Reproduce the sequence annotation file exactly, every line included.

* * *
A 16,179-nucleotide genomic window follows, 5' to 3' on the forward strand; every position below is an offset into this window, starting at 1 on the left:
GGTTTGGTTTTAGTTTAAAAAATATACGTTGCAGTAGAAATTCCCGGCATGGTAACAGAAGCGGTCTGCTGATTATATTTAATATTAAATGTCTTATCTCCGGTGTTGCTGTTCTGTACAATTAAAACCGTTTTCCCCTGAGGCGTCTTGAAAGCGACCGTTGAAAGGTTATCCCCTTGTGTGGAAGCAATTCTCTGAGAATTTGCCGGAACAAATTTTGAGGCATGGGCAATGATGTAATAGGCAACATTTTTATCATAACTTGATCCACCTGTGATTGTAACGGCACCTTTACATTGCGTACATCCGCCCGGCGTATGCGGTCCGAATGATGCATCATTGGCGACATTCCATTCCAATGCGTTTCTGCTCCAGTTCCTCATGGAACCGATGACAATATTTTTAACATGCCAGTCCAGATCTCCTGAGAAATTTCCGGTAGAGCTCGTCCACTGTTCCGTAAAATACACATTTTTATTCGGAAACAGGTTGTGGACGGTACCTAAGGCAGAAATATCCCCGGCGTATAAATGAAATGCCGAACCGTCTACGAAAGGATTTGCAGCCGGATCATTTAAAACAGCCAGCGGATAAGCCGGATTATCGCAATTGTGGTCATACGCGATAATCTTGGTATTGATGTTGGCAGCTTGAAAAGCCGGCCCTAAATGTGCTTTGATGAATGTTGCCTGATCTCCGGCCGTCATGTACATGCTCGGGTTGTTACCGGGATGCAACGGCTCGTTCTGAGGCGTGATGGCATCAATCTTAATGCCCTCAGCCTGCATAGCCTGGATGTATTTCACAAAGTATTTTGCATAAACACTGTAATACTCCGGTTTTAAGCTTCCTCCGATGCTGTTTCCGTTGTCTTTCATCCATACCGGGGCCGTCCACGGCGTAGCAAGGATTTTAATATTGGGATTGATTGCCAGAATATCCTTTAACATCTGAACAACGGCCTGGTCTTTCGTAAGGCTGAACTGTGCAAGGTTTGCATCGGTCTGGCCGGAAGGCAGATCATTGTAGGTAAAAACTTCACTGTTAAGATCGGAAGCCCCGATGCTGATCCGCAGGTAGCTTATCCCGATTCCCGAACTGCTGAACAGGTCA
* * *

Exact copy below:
A 16,179-nucleotide genomic window follows, 5' to 3' on the forward strand; every position below is an offset into this window, starting at 1 on the left:
GGTTTGGTTTTAGTTTAAAAAATATACGTTGCAGTAGAAATTCCCGGCATGGTAACAGAAGCGGTCTGCTGATTATATTTAATATTAAATGTCTTATCTCCGGTGTTGCTGTTCTGTACAATTAAAACCGTTTTCCCCTGAGGCGTCTTGAAAGCGACCGTTGAAAGGTTATCCCCTTGTGTGGAAGCAATTCTCTGAGAATTTGCCGGAACAAATTTTGAGGCATGGGCAATGATGTAATAGGCAACATTTTTATCATAACTTGATCCACCTGTGATTGTAACGGCACCTTTACATTGCGTACATCCGCCCGGCGTATGCGGTCCGAATGATGCATCATTGGCGACATTCCATTCCAATGCGTTTCTGCTCCAGTTCCTCATGGAACCGATGACAATATTTTTAACATGCCAGTCCAGATCTCCTGAGAAATTTCCGGTAGAGCTCGTCCACTGTTCCGTAAAATACACATTTTTATTCGGAAACAGGTTGTGGACGGTACCTAAGGCAGAAATATCCCCGGCGTATAAATGAAATGCCGAACCGTCTACGAAAGGATTTGCAGCCGGATCATTTAAAACAGCCAGCGGATAAGCCGGATTATCGCAATTGTGGTCATACGCGATAATCTTGGTATTGATGTTGGCAGCTTGAAAAGCCGGCCCTAAATGTGCTTTGATGAATGTTGCCTGATCTCCGGCCGTCATGTACATGCTCGGGTTGTTACCGGGATGCAACGGCTCGTTCTGAGGCGTGATGGCATCAATCTTAATGCCCTCAGCCTGCATAGCCTGGATGTATTTCACAAAGTATTTTGCATAAACACTGTAATACTCCGGTTTTAAGCTTCCTCCGATGCTGTTTCCGTTGTCTTTCATCCATACCGGGGCCGTCCACGGCGTAGCAAGGATTTTAATATTGGGATTGATTGCCAGAATATCCTTTAACATCTGAACAACGGCCTGGTCTTTCGTAAGGCTGAACTGTGCAAGGTTTGCATCGGTCTGGCCGGAAGGCAGATCATTGTAGGTAAAAACTTCACTGTTAAGATCGGAAGCCCCGATGCTGATCCGCAGGTAGCTTATCCCGATTCCCGAACTGCTGAACAGGTCA